A spokesperson for the Ministry of Health has confirmed that the Mater Dei Hospital management is not aware of any cases when emergency patients were not helped because of payment issues.
This comes about after a couple filed a claim in court that a baby died in the mother’s womb because the staff at the hospital were more concerned about dealing with payment issues for the non-EU father.
“Mater Dei’s position and internal policies on the subject are clear on this. In cases of emergency, patients are first treated and then the paperwork is dealt with afterwards. In cases of electives/scheduled appointments the entitlement status of the individual is clarified before an appointment is processed,” the spokesperson said.
She explained that EU nationals treated in NHS entities require the EHIC card, those working in Malta require proof of NI contributions, individuals married to Maltese require a marriage certificate, whilst British nationals living in Malta need either proof of NI contributions or a reciprocal health agreement card or a certificate of entitlement.
The Malta Independent, however, reported that the law detailing who should be paying for healthcare in Malta and the fees that apply for patients who are not entitled to free healthcare is not clear and is being interpreted differently by those applying it, according to NAO audit reports.
Also according to law, and with respect to a reply to a parliamentary question asked by PD MP Godfrey Farrugia to Health Minister Chris Fearne, there are a number of provisos which entitle foreign patients to free healthcare.
System knowing whether patients entitled to free healthcare ready by end of year
As things stand, those without a Maltese ID card have to present documentation to prove their entitlement because so far there is no electronic system in place that checks the NI contributions of patients.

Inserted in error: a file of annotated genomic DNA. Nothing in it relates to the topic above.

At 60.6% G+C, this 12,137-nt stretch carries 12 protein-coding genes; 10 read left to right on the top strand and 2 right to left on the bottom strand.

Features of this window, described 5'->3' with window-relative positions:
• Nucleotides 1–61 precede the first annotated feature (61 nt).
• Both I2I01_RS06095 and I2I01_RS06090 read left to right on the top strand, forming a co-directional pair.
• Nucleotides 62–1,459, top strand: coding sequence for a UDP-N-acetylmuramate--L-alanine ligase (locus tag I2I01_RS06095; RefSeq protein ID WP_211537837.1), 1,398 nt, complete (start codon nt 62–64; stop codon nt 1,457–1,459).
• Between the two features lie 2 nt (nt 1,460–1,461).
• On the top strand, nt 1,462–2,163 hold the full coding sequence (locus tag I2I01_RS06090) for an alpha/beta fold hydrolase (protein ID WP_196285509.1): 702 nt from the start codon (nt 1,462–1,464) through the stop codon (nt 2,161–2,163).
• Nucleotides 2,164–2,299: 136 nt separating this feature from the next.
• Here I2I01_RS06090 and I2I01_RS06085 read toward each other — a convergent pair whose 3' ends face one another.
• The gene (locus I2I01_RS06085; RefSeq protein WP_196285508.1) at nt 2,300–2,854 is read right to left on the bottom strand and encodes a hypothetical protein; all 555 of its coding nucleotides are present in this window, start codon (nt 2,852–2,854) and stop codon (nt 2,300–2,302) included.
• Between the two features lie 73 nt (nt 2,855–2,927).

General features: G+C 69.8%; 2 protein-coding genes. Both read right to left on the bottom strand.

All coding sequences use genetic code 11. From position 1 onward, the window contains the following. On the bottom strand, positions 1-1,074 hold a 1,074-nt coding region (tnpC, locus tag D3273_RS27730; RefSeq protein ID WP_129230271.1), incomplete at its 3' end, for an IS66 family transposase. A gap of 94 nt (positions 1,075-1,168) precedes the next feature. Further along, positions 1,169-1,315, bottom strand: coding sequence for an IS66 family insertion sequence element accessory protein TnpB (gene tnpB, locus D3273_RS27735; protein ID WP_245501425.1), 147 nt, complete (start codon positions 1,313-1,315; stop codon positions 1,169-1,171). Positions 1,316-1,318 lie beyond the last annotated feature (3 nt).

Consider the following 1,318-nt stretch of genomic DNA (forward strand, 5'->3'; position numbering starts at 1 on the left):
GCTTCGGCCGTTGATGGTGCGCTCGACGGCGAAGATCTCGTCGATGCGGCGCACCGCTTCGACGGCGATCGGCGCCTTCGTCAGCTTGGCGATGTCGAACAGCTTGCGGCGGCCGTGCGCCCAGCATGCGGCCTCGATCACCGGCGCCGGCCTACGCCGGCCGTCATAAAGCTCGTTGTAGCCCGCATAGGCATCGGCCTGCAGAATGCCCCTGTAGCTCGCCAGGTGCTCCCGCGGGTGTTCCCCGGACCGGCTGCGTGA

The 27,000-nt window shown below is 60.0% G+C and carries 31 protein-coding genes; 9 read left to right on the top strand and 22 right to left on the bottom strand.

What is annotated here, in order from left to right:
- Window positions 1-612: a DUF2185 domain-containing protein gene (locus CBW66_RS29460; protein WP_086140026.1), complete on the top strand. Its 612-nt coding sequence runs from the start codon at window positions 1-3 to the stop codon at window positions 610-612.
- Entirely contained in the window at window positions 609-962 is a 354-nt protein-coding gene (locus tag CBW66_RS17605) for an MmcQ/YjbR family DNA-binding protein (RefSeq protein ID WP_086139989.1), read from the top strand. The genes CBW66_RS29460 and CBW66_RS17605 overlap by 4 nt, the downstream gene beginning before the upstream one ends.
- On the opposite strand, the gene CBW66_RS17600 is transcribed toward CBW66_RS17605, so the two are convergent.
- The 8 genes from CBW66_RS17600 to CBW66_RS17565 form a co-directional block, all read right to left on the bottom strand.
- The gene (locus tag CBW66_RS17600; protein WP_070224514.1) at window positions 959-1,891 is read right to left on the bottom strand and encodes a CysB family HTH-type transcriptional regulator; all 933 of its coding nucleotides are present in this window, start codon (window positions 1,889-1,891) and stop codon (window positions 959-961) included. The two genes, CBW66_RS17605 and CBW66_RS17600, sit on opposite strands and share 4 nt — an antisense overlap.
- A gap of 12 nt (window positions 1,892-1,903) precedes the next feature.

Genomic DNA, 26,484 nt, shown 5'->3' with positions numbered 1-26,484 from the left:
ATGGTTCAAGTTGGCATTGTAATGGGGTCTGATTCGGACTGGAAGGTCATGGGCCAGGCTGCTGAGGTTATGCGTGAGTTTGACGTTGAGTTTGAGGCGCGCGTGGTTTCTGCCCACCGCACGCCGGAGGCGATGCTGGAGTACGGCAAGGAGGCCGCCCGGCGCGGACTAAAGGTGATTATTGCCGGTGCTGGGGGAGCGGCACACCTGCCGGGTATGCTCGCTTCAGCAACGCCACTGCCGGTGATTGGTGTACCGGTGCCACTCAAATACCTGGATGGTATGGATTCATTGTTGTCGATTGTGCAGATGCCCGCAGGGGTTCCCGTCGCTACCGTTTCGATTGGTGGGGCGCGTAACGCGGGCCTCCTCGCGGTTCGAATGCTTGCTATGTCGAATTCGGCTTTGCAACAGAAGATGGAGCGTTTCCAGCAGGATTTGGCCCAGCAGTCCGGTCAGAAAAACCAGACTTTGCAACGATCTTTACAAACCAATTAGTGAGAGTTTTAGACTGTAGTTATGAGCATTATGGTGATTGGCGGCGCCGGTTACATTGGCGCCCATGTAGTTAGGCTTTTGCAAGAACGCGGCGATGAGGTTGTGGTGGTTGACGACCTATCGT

A system will be rolled out across the health entities that will facilitate the entitlement process is in the pipeline and should ready by end of the year, the spokesperson noted.
How the current system for foreign patients works
At the moment, applied from 2017, a Standard Operation Procedure (SOP) is set out for all departments at Mater Dei Hospital, except for the accident and emergency department.
The purpose of the SOP is to ensure that only persons entitled to free medical care use the service for free.
The SOP identifies that only persons holding a Maltese ID card ending with letters M, G, L, H, P or C are automatically entitled to immediate free medical care. All other persons are considered as foreign patients.
These foreign patients may be liable for the payment of hospital fees in accordance with the law.
The way it works is that upon receipt of the referral ticket by the booking office or any clinic, the ID card number is checked. If the ID card does not end in the letters mentioned, for example ending in A or a passport number is written, the referral ticket is sent to the billing office for verification of entitlement.
The billing office then performs checks on the patient’s status: he will either be entitled to free medical care or will be asked to pay.
If the patient is entitled to free medical care an administrative process is carried out and an appointment can be made.
If the patient is a paying one, he will be informed of the fee (the first visit is always a new consultation and he is charged for that) and asked to pay before an appointment is given. When the patient pays for this and is given a receipt, an administrative process follows.
If after the first consultation at the Outpatients Department the consultant orders further investigations or treatment, the department receiving the request must repeat the above process is a similar manner.
Original article found on The Malta Independent